Students often get lost right around now because what isn’t agreed upon is whether the diaphragm is a voluntary or involuntary muscle. In other words, do we move it consciously like our arms and legs, or does it move on its own like our hearts? For singers, this is largely irrelevant. Why? Because the point of a “diaphragmatic breath” is not whether or not we can move our diaphragm. It’s whether we can take an ideal breath to create a steady release of sound for singing. Therefore, focusing on the diaphragm itself misses the point.

Instead, students of singing should focus on how to feel their breath lower in their body, as opposed to breathing high into the chest. This is why the phrase “sing from your diaphragm” may be helpful for some students and teachers; it creates the imagery of a low breath and a steady release for some people. For others, it creates too much focus on something other than the task at hand.

So in short, you should think about singing from your diaphragm if it’s helpful to you. Any one of the following exercises can also help you “sing from your diaphragm” without the terminology.

 

Exercises to Sing From Your Diaphragm

The Milkshake Breath – When we drink a big, delicious milkshake from a straw, that milkshake goes right to our bellies. We can think of breathing in the same way. Imagine your favorite flavor of milkshake. Then, pretend to hold it in front of you and drink it all in. In this scenario, the milkshake will be your breath, and your goal is to fill your breath all the way to your belly. You can even put your hand on your belly if that helps you place it. If you don’t drink milkshakes, you can imagine whatever drink you’d like – as long as you’d normally drink it through a straw!

The Balloon Breath – When a balloon expands, it expands all the way around, not just to one part of the balloon. It does, however, start at the bottom of the balloon. Our lungs, ultimately, are like this as well. We want to use all of our abdominal muscles to create a steady release of the breath while singing, so we want to inhale with that in mind. Take a breath while imagining your torso is a balloon, and your goal is to fill up the whole balloon, starting from the bottom up.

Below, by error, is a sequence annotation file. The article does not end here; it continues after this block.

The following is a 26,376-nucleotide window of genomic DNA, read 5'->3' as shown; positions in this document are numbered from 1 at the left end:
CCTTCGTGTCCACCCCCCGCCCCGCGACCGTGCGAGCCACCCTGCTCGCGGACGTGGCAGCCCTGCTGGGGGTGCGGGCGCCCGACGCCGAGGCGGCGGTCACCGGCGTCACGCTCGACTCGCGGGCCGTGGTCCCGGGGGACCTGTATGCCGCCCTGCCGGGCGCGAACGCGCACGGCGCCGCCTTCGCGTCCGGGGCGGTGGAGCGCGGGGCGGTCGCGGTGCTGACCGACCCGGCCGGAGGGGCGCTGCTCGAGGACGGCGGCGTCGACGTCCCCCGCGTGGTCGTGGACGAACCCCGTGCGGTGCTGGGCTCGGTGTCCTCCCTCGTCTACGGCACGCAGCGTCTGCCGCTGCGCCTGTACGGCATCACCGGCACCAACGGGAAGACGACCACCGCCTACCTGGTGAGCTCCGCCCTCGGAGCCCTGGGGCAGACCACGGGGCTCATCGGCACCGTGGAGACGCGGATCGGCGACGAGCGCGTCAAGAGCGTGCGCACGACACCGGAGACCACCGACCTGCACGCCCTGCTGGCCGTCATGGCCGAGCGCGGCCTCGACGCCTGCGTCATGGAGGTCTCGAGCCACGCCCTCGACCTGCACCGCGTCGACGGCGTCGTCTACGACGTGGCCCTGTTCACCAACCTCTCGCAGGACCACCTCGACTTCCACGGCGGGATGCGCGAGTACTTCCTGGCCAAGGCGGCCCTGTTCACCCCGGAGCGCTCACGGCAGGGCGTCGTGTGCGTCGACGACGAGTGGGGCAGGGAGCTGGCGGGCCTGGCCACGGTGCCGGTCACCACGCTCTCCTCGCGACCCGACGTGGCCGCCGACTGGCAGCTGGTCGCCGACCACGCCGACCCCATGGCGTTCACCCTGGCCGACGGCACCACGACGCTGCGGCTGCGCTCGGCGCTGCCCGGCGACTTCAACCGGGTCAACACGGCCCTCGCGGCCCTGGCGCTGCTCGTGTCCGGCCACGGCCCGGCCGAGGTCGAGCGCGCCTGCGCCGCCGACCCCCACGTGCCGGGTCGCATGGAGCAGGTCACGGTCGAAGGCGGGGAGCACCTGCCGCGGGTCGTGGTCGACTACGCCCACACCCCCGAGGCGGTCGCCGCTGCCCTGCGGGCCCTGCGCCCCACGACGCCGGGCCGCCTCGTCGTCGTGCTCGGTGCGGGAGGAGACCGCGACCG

Dog on a Hot Day – Have you ever seen a dog on a hot day, its tongue sticking out and its whole body working to breathe? We can use this for singing, too, although our breaths should concentrate on our belly. Stick your tongue out for an added tongue stretch, then release short breaths from your abdomen like a dog would on a hot day. This is a great exercise to introduce the release of breath along with the inhalation of breath.

The Snake Sound – To start working on the release of breath along with the intake, breathe in on four counts. Then immediately release the breath on a steady “ss” sound for eight counts. The “ss” sound should be strong but not forced, smooth and not jagged. This will encourage your body to release air as a stream rather than all at once, which is vital for singing.

 

There are numerous other exercises you can use to learn how to sing from your diaphragm (if you choose to think of it that way). These are my favorites because they all come with an organic understanding of how breath works without trying to manipulate our breath in other ways. Feel free to find your own creative ways to take lower breaths, too! Just make sure that no matter which exercises you use, you don’t do too many at once. These exercises can over oxygenate you and make you dizzy if done too many times, especially without practice. Try two or three a day at first for maybe a minute, tops. A little effort will go a long way to getting you towards diaphragmatic breaths in no time.

Fall Recital 2016 Highlights

Students Showing Off Their Skills

Taking lessons and practicing is something that all musicians have to spend most of their time doing, but it all pays off at the performance. Just this December we returned to the Ethical Society of Philadelphia for our largest recital yet. We featured students on piano, violin, cello, saxophone, voice, and guitar for a fantastic afternoon of music making. Our recitals provide our students with the opportunity to show off their skills to friends and family alike. Not only is it a great time for everyone involved, but it’s a crucial experience for becoming a well-rounded musician.

The wide diversity of genres and styles reflects the amazing diversity and talent of all of our students. From Beethoven and Saint-Saëns to The Beatles and Coldplay, enjoy this musical cross-section of our Philly Music Lessons family. We’re so glad to have seen so many people at our recital this past fall, but in case you missed it, here’s a little something to give you an idea of how talented our students are!

 

Philly Band Love, Vita and the Woolf

From our multi-instrumentalist teacher, Jen Pague, come the mind-blowing vocal ballads of Vita and the Woolf. Catch this burgeoning band in Philly while you can!

Jen’s been teaching piano, voice, guitar, and songwriting at Philly Music Lessons. Hearing her lessons from the next room, there’s no doubt Jen brings ease to her sessions and can draw out confidence from anyone. Her teaching strengths lie in an ability to connect with students. Keeping herself inspired and current, Jen’s been working at composing original music when she’s not teaching. With epic vocals reminiscent of Florence and the Machine, these tunes are worth a listen:

Ethical Society Recitals, Rittenhouse

Philly Music Lessons at the Ethical Society
Fall Recital 2015
November 21st, 1 PM